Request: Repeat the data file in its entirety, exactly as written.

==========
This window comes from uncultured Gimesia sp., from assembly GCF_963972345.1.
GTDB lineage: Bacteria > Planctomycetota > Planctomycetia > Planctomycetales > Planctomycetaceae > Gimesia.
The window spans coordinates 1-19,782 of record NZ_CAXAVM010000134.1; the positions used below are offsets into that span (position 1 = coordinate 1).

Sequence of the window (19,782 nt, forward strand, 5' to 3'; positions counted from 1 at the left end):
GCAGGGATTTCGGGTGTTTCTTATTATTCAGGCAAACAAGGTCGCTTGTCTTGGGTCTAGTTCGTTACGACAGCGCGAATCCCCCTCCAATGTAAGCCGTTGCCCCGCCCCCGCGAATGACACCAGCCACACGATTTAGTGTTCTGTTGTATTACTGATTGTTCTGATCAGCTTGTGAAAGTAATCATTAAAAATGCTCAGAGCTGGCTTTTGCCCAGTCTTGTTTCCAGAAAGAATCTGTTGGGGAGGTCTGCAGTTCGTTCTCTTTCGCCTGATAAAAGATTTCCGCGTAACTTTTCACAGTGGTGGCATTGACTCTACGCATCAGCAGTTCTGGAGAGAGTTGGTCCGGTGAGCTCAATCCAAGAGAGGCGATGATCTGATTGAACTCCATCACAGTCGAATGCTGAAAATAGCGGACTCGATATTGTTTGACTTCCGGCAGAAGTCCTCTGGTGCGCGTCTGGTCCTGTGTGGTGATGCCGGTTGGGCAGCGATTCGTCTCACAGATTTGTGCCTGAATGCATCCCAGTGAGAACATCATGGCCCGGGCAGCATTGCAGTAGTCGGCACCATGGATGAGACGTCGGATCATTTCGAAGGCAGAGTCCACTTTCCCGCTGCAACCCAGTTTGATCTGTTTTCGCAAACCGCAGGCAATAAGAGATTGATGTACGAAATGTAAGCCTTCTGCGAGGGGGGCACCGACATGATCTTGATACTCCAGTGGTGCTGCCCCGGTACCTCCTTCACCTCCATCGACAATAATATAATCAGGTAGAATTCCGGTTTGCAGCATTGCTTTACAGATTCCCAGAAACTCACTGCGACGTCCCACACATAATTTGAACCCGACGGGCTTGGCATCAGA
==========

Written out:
This window comes from uncultured Gimesia sp., from assembly GCF_963972345.1.
GTDB lineage: Bacteria > Planctomycetota > Planctomycetia > Planctomycetales > Planctomycetaceae > Gimesia.
The window spans coordinates 1-19,782 of record NZ_CAXAVM010000134.1; the positions used below are offsets into that span (position 1 = coordinate 1).

Sequence of the window (19,782 nt, forward strand, 5' to 3'; positions counted from 1 at the left end):
GCAGGGATTTCGGGTGTTTCTTATTATTCAGGCAAACAAGGTCGCTTGTCTTGGGTCTAGTTCGTTACGACAGCGCGAATCCCCCTCCAATGTAAGCCGTTGCCCCGCCCCCGCGAATGACACCAGCCACACGATTTAGTGTTCTGTTGTATTACTGATTGTTCTGATCAGCTTGTGAAAGTAATCATTAAAAATGCTCAGAGCTGGCTTTTGCCCAGTCTTGTTTCCAGAAAGAATCTGTTGGGGAGGTCTGCAGTTCGTTCTCTTTCGCCTGATAAAAGATTTCCGCGTAACTTTTCACAGTGGTGGCATTGACTCTACGCATCAGCAGTTCTGGAGAGAGTTGGTCCGGTGAGCTCAATCCAAGAGAGGCGATGATCTGATTGAACTCCATCACAGTCGAATGCTGAAAATAGCGGACTCGATATTGTTTGACTTCCGGCAGAAGTCCTCTGGTGCGCGTCTGGTCCTGTGTGGTGATGCCGGTTGGGCAGCGATTCGTCTCACAGATTTGTGCCTGAATGCATCCCAGTGAGAACATCATGGCCCGGGCAGCATTGCAGTAGTCGGCACCATGGATGAGACGTCGGATCATTTCGAAGGCAGAGTCCACTTTCCCGCTGCAACCCAGTTTGATCTGTTTTCGCAAACCGCAGGCAATAAGAGATTGATGTACGAAATGTAAGCCTTCTGCGAGGGGGGCACCGACATGATCTTGATACTCCAGTGGTGCTGCCCCGGTACCTCCTTCACCTCCATCGACAATAATATAATCAGGTAGAATTCCGGTTTGCAGCATTGCTTTACAGATTCCCAGAAACTCACTGCGACGTCCCACACATAATTTGAACCCGACGGGCTTGGCATCAGA